Thank you to everyone who attended this occupation station session with Dr Susan Burwash (@subu_OT). Special thanks to Clare Taylor (@ClareTaylorBU) for not only ensuring we were all hydrated and fully able to engage in the session, but for tweeting so much of the session so I could just ‘do’.
Doing beading and becoming: exploring beadmaking as therapeutic media
Burwash S: Eastern Washington University.
Aim: To discuss and demonstrate how creating a variety of simple, low-cost beads in therapy can contribute to enhanced client self-knowledge, goal identification and to taking hopeful action towards achieving desired outcomes.
Background: The occupation is fabricating beads as a component of jewelry-making. Jewelry-making has been used by occupational therapists since the early days of the profession (Kidder, 1922). However, as contemporary therapists are not often exposed to jewelry-making in their education, and as fewer occupational therapy departments have jewelry-making tools/materials because of cost/space requirements, use of this occupation in therapy may not be as common as it could be. Jewelry-making remains a popular leisure activity, may be associated with cultural practices, and can also be a source of income. An occupation that can be done individually or within a group setting, it can be used to explore self and communicate complex ideas visually. While some beadmaking processes require great skill and specialised tools, there are many beads that can be created using simple techniques and inexpensive materials. This Occupation Station will demonstrate a variety of beads, allow attendees to create one of the beads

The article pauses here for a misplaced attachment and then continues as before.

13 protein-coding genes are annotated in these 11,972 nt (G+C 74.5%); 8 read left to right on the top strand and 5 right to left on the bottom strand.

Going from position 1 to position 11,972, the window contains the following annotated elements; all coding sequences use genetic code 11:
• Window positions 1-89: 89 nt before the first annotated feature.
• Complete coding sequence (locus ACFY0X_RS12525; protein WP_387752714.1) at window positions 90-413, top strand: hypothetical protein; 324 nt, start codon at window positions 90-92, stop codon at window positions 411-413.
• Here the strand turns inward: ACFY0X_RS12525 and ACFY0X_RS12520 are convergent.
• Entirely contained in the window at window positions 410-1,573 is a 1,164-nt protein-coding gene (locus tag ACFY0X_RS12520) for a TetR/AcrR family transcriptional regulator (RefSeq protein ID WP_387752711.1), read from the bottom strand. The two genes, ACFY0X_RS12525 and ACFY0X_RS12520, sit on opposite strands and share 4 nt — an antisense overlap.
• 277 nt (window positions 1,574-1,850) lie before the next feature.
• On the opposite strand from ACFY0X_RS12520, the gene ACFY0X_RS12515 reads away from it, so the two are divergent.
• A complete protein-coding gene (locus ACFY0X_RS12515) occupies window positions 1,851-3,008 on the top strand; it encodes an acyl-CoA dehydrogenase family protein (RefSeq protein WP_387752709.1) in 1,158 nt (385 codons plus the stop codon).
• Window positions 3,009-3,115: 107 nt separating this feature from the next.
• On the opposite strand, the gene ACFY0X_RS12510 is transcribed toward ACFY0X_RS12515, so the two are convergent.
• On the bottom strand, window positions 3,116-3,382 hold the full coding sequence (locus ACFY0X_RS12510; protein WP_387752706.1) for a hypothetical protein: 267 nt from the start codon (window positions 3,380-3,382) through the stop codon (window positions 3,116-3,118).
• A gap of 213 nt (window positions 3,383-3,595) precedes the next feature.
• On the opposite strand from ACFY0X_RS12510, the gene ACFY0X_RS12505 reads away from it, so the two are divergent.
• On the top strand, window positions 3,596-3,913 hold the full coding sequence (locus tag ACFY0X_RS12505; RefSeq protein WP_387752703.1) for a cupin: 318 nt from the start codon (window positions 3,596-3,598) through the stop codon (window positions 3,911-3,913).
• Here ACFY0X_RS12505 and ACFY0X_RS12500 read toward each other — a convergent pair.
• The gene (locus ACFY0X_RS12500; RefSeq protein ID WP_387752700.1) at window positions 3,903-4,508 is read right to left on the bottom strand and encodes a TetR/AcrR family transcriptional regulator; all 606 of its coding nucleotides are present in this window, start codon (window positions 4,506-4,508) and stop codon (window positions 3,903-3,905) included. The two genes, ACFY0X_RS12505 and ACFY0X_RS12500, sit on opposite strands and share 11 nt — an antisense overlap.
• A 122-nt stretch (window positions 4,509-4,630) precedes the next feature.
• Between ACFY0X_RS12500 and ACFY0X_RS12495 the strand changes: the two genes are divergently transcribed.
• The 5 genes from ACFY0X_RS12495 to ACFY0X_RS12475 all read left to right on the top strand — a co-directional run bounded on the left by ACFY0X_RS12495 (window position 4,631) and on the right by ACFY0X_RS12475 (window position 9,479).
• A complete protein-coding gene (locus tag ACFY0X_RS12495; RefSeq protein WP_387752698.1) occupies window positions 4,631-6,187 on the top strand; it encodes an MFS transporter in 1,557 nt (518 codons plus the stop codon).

demonstrated, and discuss therapeutic purposes to which making beads and jewelry could contribute.
For further information and insights into Dr Burwash’s work I highly recommend you take a look at the following article:
Fortuna, Jennifer (2017) “The Reciprocal Relationship Between Art and Occupational Therapy Practice,” The Open Journal of Occupational Therapy: Vol. 5: Iss. 1, Article 14.
Available at: http://dx.doi.org/10.15453/2168-6408.1366 [Accessed 16 June 2017]
Blog Squad Member @Helen_OTUK